His father retired from the U.S. Army and brought the family to live in the New Orleans suburb of Metairie, where De Noux returned to Catholic School at Archbishop Rummel High, where he graduated in 1968. Upon earning a gold certificate as a top English student, De Noux, a faithful Marvel Comics fan, listed Stan Lee as his favorite author (to the chagrin of the Christian Brothers). While at Archbishop Rummel, De Noux added H. G. Wells, George Orwell, J. D. Salinger, F. Scott Fitzgerald and Ernest Hemingway to his list of favorites (after Stan Lee). Reading Ray Bradbury’s The Martain Chronicles drew De Noux to science-fiction and inspired him to begin writing. During the next few years De Noux penned twenty of the worst science-fiction stories ever written. He still has the stories and goes back to them to remind himself just how badly he could write.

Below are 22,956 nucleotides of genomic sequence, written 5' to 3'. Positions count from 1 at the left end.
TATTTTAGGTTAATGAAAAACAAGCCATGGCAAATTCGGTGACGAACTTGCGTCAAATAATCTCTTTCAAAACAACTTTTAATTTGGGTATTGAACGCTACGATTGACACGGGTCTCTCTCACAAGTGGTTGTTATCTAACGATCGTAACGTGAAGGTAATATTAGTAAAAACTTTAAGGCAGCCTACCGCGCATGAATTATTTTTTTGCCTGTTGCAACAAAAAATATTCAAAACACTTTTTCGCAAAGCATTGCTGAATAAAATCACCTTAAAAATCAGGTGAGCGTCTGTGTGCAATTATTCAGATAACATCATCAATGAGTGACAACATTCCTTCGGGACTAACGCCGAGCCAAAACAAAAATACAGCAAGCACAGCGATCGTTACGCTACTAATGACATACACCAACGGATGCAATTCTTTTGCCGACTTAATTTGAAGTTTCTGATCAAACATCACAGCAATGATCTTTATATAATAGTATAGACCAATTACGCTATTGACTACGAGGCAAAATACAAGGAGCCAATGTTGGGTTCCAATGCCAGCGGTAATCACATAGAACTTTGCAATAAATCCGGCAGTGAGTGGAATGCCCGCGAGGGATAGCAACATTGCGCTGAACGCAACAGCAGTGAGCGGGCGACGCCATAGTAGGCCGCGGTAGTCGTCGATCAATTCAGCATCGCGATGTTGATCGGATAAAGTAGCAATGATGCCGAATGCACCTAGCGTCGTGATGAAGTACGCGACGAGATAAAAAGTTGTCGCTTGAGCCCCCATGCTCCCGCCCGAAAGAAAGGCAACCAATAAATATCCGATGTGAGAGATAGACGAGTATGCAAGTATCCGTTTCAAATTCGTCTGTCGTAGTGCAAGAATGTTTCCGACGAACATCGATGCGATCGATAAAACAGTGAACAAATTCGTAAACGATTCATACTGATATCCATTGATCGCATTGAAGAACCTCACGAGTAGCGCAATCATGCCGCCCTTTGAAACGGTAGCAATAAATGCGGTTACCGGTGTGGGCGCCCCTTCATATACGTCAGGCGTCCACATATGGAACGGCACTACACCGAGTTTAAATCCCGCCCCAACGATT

De Noux’s father, a strong influence in his life, rose through the ranks of the Jefferson Parish Sheriff’s Office to command the Crime Scene Division. Upon graduating from high school, De Noux joined the sheriff’s office as a police cadet, attending Loyola University New Orleans where he studied criminology.
Leaving the sheriff’s office in 1970 to join the F.B.I. as a clerk, De Noux was promptly drafted into the U.S. Army for service in Vietnam. While awaiting shipment to Southeast Asia, angry at being a second-generation to serve in Vietnam, De Noux was shocked when his shipment was cancelled as the gradual reduction in forces began. From California’s Fort MacArthur, De Noux was stationed at the U.S. Army Aviation Center, Fort Rucker, Alabama.